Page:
Nearly 800 residences, including houses and apartment buildings, could be demolished to make way for the proposed widening of the Ventura Freeway from Studio City to Thousand Oaks, according to the California Department of Transportation.
The proposal could also affect more than 250 commercial buildings, along with 27 schools and churches, 14 medical and government facilities, eight cultural sites and eight parks and recreation areas.
The freeway proposal was announced last week by a group of transportation planners who recommended adding two carpool lanes in each direction and an additional regular lane in areas that currently have four. Caltrans estimated the $3.4-billion package of projects -- which would also include improving ramps, nearby streets and public transit -- would affect 545 acres.
This week, Caltrans released a draft estimate of the potential devastation to freeway-adjacent neighborhoods.
The Caltrans estimates, based on aerial maps, have a margin of error of 20 feet.
Although Caltrans has not released a specific list of affected properties, mid- and east-Valley residents believe their densely developed neighborhoods along the existing freeway would lose the most structures.
"It's totally unfair," said Gordon Murley, president of the San Fernando Valley Federation, a coalition of homeowner groups. "This is to accommodate Ventura County and Agoura Hills and Calabasas.... They want to ship all their people to Los Angeles and encumber the lives of people in Los Angeles."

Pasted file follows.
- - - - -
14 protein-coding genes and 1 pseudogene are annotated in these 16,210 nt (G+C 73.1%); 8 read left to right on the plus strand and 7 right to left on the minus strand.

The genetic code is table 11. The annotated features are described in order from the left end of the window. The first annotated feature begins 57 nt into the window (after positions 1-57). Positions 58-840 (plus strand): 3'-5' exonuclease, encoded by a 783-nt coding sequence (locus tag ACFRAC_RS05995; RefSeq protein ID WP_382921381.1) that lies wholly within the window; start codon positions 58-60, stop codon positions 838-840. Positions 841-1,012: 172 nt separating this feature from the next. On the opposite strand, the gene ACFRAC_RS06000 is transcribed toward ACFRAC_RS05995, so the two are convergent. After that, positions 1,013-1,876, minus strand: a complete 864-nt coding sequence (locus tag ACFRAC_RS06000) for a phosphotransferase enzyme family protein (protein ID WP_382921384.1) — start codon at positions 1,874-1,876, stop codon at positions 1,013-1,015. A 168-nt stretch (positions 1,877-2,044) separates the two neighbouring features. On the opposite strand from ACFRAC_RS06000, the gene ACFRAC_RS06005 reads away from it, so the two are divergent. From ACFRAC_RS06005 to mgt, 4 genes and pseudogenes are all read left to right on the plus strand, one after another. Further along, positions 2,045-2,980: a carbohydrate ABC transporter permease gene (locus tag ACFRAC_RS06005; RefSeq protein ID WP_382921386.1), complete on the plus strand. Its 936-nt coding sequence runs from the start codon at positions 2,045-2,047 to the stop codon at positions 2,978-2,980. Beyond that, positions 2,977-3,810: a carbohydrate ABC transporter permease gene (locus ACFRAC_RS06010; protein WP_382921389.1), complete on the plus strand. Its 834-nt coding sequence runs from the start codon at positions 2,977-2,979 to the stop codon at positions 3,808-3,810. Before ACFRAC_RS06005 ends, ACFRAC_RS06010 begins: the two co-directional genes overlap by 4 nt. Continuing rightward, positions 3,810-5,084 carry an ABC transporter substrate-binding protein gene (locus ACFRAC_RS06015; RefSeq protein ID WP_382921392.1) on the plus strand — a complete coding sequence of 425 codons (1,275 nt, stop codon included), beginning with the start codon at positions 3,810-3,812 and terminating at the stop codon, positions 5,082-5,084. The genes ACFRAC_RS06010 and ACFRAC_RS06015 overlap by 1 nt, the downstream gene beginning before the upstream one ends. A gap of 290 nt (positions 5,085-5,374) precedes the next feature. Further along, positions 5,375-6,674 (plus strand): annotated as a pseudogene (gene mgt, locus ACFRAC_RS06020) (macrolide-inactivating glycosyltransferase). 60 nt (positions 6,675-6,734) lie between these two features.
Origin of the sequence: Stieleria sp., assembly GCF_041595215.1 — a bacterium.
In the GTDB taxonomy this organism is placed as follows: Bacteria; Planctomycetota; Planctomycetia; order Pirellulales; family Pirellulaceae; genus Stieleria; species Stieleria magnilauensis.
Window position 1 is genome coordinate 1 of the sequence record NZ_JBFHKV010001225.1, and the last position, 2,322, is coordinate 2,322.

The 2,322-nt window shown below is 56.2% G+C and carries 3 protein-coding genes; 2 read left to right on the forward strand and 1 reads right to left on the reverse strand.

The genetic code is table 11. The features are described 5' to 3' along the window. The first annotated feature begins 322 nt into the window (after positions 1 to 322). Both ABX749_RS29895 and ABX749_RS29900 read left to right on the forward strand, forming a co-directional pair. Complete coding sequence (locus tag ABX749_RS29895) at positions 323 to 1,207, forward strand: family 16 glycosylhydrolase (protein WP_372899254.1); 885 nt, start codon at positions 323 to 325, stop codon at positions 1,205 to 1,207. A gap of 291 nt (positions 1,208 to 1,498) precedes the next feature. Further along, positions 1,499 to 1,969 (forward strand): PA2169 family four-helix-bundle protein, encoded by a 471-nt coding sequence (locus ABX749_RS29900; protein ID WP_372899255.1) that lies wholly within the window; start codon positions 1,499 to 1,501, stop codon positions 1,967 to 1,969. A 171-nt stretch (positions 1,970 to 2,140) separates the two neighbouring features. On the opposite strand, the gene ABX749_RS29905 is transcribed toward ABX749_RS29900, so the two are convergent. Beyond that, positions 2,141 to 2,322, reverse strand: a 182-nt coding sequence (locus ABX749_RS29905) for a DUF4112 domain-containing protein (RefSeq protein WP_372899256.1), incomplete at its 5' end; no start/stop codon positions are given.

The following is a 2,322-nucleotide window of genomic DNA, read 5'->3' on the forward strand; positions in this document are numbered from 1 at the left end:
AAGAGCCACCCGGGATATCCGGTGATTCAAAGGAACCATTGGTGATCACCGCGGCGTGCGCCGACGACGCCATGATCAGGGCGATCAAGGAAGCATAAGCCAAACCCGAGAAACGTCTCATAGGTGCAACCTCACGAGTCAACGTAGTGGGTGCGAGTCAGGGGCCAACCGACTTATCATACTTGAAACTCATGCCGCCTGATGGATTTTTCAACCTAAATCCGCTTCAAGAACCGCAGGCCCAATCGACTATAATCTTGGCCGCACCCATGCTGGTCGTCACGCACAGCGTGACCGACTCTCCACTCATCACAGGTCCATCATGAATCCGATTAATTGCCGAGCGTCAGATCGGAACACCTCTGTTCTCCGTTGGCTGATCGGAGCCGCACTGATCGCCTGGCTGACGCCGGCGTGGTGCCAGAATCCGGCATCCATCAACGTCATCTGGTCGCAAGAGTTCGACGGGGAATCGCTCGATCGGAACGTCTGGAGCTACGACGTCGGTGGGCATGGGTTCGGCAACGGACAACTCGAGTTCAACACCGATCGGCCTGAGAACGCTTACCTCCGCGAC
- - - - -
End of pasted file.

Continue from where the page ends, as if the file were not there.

Richard Close, president of the Sherman Oaks Homeowners Assn., agreed, saying, "This is going to be a major battle between people who live west ... and people who live east."
But some in the west said they also oppose the freeway widening. "There's too much built-on land. It's infeasible ... the displacement of people would be horrible," said Calabasas Councilwoman Lesley Devine, whose city contains state parkland that would be destroyed by the project.
Some who represent the Valley's commercial interests say improving transportation is vital for the region, even if it means that some buildings have to go.
"The thing that we lose sight of is, communities are dynamic places, and the people who live in the Valley today do so at the expense of someone in the past," said Robert Rodine, a financial consultant who co-chairs the transportation committee for the Valley Industry and Commerce Assn. "Everyone driving the freeway today is driving through someone's backyard that had to be displaced."
The proposal will be considered May 23 by a steering committee of transportation agencies and elected officials, who will decide what to present to the Metropolitan Transportation Authority board for a vote.
The proposed widening, which would help alleviate some, but not all, future congestion, would push the freeway out by about 33 feet on each side, said Tom Jenkins, a vice president at New York-based Parsons Brinckerhoff Quade & Douglas Inc., the consulting firm retained by Caltrans to study ways to reduce congestion in the 101 corridor.
To fully accommodate population growth and do away with congestion, the Ventura Freeway would need seven additional lanes on each side, said Linda Taira, the Caltrans manager in charge of the study of the 101 corridor. With the proposed two- to three-lane widening, Jenkins said, "it'll still be congested in places, but it'll be better."
Los Angeles City Councilman Jack Weiss said the information released by Caltrans highlights the need for hearings and discussions before any decision is made.
"What people need to understand is that this is the beginning, not the end, of a long public process," said Weiss, who has not yet taken a position on the project. "Because it's early in the process, I want to hear from people in the affected areas, and affected commuters as well."*
Times staff writer Matea Gold contributed to this report.